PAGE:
Sam Li is a 21 year-old, U.K. born photographer and filmmaker living in NYC who photographs strangers and friends alike in an effort to have fun and capture his own fleeting youth. If his light filled images all around New York and beyond don’t inspire you to pick up your camera and go shoot, maybe photography is not your thing.
Here’s a sampling of some of our favorite images from Sam’s portfolio, and look below for a Q&A with the man himself. Enjoy!
Where did you grow up?
I grew up in the small town I was born in Bolton, United Kingdom until I left for New York. I’ve been living here ever since. I did go back and forth a lot during the summer time.
I saw that you have only been a “photographer” since 2012? When did your interest in photography really begin?
I think I grew up in a setting where I was more visual. My dad would always take pictures of our family when we were growing up. When he finally let me look through the viewfinder to take a photograph of my mother and father, I was consumed by a fascination that life existed in this little slot. It brought a calming focus I never felt before. I only recently picked it back up, as for most of my high school days I was more into expressing myself through writing.
Do you have a favorite camera?
Not really. But I would pick digital over film every single time. I believe we live in a time where digital has become the better (dynamic range, low light, cost effective, manipulative) medium. It makes life easier, and the lives of the people I work with easier.)
What’s your most favorite subject to shoot now?
For photography, portraits of people have always been my curiosity. Everybody is different and I love spending time with a stranger and getting to know a little about them. My friend, Max Goodrich, once came onto a shoot with me and said, “I want to get an idea of what I’m going to shoot tomorrow so I won’t be capturing horrible footage.” He said “Sam, I know you like to improvise and not have a plan but I come from a background where you have to plan things out to the bone.” And he’s right. We are both filmmakers and we come from a background where we plan things down to the bone. But I said to him “Max, you know, I can’t help you with that. Because I never really know. I don’t think I’m supposed to. And that’s okay because when I get on set and I meet the client/model, I get the script. Because that person is the story.”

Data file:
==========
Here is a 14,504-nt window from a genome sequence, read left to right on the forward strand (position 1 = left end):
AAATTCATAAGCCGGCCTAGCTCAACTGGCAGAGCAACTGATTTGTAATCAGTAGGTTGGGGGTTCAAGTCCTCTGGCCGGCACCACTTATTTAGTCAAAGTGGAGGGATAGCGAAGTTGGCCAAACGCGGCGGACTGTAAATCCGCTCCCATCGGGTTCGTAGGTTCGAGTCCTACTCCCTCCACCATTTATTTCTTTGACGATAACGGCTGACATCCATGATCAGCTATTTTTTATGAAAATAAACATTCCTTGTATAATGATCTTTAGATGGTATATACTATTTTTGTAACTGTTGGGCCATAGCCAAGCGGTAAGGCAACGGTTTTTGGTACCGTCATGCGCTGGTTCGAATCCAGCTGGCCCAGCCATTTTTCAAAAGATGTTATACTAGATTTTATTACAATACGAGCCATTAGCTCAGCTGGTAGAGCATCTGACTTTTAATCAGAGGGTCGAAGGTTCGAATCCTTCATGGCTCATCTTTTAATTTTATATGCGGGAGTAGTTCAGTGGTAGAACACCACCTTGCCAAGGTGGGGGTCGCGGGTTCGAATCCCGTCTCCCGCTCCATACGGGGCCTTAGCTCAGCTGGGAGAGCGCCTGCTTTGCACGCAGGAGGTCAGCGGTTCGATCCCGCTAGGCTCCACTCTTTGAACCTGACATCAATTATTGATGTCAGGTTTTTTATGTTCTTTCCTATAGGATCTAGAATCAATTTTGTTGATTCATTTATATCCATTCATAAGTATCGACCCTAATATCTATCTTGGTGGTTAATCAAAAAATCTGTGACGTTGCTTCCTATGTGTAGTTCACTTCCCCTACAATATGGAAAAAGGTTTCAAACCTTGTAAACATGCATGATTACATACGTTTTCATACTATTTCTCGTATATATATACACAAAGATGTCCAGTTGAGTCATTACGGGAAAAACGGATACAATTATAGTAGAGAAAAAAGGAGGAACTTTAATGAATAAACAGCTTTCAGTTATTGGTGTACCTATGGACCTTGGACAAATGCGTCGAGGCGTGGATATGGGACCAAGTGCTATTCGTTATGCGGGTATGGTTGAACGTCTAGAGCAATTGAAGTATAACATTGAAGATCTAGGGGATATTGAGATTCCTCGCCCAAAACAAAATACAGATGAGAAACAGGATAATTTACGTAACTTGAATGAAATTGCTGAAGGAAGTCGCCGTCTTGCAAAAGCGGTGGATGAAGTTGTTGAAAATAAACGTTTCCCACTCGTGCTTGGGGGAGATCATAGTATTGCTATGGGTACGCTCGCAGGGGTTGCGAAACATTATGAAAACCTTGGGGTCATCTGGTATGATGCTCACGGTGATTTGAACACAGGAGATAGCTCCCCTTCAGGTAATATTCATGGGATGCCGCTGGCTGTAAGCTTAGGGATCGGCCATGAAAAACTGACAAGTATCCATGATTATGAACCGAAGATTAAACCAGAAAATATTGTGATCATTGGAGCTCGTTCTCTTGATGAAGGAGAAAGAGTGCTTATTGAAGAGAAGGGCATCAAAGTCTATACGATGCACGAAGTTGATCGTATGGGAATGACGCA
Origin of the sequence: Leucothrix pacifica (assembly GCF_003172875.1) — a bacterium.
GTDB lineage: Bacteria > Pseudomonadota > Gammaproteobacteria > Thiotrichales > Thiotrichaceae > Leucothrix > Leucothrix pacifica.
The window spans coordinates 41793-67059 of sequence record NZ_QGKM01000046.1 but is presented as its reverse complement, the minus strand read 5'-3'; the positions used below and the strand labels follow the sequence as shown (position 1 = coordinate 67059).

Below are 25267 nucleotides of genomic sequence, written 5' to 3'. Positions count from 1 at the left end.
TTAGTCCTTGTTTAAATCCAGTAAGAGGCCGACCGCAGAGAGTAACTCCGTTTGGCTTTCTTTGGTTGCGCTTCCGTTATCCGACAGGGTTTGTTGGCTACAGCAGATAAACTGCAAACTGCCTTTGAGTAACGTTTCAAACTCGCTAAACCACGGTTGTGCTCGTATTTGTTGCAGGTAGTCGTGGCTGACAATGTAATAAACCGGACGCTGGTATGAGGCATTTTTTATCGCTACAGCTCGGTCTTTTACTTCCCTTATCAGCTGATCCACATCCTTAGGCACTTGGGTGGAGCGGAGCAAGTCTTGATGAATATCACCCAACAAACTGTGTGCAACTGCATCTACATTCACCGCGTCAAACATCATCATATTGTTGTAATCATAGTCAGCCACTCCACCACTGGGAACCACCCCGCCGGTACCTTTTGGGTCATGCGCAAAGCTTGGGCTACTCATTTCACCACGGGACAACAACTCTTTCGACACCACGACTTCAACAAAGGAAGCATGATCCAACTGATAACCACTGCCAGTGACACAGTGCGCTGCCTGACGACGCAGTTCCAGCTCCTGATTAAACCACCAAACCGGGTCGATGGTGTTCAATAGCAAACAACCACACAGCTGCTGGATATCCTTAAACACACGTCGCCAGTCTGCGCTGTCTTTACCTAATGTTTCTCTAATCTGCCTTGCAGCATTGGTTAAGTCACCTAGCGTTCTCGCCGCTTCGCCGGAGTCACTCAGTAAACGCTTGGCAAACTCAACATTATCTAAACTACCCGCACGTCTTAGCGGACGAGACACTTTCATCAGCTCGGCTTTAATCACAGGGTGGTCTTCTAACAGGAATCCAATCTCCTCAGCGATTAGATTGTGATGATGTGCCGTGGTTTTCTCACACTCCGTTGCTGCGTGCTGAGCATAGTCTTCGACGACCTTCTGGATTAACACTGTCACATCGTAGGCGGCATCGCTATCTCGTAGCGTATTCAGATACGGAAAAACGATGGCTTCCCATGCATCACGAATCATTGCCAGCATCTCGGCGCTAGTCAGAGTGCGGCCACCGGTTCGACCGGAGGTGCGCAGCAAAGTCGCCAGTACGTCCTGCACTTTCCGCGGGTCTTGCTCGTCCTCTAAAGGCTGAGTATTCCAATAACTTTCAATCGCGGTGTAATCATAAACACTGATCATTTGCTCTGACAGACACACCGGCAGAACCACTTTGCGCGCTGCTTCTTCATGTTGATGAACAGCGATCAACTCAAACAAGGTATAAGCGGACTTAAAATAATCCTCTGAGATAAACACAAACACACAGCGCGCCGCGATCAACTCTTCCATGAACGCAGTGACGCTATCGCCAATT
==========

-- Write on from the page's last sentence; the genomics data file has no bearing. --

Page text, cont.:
Have you worked with any high profile or notable clients in fashion or editorial yet?
I worked with a few semi-famous models, but no one big. I would love to shoot the model Daria Werbowy (pictured left).
I love her. She has a magical aura to me. It would be my dream to travel with her on a roadtrip for a few weeks across American and just take pictures of everything. The gas station pitstops, the wreckless partying in some motel, lying naked on route 66.
What are some of your short term and long term goals for your photography and filmmaking?
Originally as a short term plan, photography was definitely the gateway for filmmaking for me. I grew up as a writer but no one in their right mind would have given me money to direct my own film. I had to prove that I could show something visually. I did that. But lately, I’ve been starting to believe that photography is a life goal. I’ll be taking photographs for the rest of my life. It is definitely a lifestyle. Where filmmaking is a world of fiction, I interpret photography as a world of reality. My life and photography are very intertwined. It has always been a roller coaster. And all I can do now is just enjoy the ride and share it others before it all ends.
Since your video projects, Masked Paradises and Island of Eyes have yet to release, can we expect similar kind of images like your other photography or are these projects very different?
Photography is real. And I’m a very optimistic person. I like to be a kid. It’s my outlet to inspire people that we should never grow up. That’s why if you look at my photographs they are very happy, and in the sense beautiful. However, it’s a complete 180 degree with filmmaking. My films will be much darker and focus on ideas and stories that photography can’t express.
You mentioned you liked to travel. Where was your favorite place? Where are you itching to go?
I have done most of my shooting around New York. The last place I had a memorable time shooting was Floyd Bennett Field. It’s a half hour drive from the city and it’s an abandoned airstrip where it was a base for World War II planes. They have a long runway strip, a beach, tall grass fields, houses intertwined with plants and trees. I’m dying to just get out of New York City. It’ll happen by next year.
Do you have other interests in photography other than the celebration of youth?
For the last year I’ve tried to tell portrait stories with the sunset as a celebration of youth, but lately i’m much more compelled about what hides under the shadows and darkness. I think if I dig deep enough, I’ll hit the rock bottom of madness and the painful scars that comes with growing up into an adult and out of your dreams.
Be sure to Contact Sam for your next editorial or fashion project. He’s open to travel, so take him somewhere great.
All images © 2013 Sam Li Photography